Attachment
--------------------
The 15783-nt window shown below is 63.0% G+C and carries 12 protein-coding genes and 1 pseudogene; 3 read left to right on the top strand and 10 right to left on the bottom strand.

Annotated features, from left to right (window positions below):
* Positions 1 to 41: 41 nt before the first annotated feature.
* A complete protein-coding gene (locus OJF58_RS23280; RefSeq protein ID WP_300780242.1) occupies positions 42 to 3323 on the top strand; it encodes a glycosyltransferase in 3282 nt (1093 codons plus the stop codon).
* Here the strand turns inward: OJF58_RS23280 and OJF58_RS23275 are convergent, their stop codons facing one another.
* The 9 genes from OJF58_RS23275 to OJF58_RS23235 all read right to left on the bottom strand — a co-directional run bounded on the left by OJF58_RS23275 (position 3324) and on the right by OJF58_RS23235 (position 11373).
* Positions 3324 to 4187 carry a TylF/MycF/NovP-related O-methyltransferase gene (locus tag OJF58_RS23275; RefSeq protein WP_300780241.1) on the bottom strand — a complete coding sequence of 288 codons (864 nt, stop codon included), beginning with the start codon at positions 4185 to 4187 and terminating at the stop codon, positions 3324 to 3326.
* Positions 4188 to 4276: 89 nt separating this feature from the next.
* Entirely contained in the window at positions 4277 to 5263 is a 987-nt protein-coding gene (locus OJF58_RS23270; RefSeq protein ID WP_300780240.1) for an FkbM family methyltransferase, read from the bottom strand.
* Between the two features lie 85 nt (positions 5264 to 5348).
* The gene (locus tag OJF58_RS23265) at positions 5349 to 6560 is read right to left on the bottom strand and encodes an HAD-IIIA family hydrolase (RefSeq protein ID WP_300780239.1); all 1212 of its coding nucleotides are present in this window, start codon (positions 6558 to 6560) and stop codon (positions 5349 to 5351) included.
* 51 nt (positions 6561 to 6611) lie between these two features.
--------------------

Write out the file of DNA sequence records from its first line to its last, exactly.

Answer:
The 15783-nt window shown below is 63.0% G+C and carries 12 protein-coding genes and 1 pseudogene; 3 read left to right on the top strand and 10 right to left on the bottom strand.

Annotated features, from left to right (window positions below):
* Positions 1 to 41: 41 nt before the first annotated feature.
* A complete protein-coding gene (locus OJF58_RS23280; RefSeq protein ID WP_300780242.1) occupies positions 42 to 3323 on the top strand; it encodes a glycosyltransferase in 3282 nt (1093 codons plus the stop codon).
* Here the strand turns inward: OJF58_RS23280 and OJF58_RS23275 are convergent, their stop codons facing one another.
* The 9 genes from OJF58_RS23275 to OJF58_RS23235 all read right to left on the bottom strand — a co-directional run bounded on the left by OJF58_RS23275 (position 3324) and on the right by OJF58_RS23235 (position 11373).
* Positions 3324 to 4187 carry a TylF/MycF/NovP-related O-methyltransferase gene (locus tag OJF58_RS23275; RefSeq protein WP_300780241.1) on the bottom strand — a complete coding sequence of 288 codons (864 nt, stop codon included), beginning with the start codon at positions 4185 to 4187 and terminating at the stop codon, positions 3324 to 3326.
* Positions 4188 to 4276: 89 nt separating this feature from the next.
* Entirely contained in the window at positions 4277 to 5263 is a 987-nt protein-coding gene (locus OJF58_RS23270; RefSeq protein ID WP_300780240.1) for an FkbM family methyltransferase, read from the bottom strand.
* Between the two features lie 85 nt (positions 5264 to 5348).
* The gene (locus tag OJF58_RS23265) at positions 5349 to 6560 is read right to left on the bottom strand and encodes an HAD-IIIA family hydrolase (RefSeq protein ID WP_300780239.1); all 1212 of its coding nucleotides are present in this window, start codon (positions 6558 to 6560) and stop codon (positions 5349 to 5351) included.
* 51 nt (positions 6561 to 6611) lie between these two features.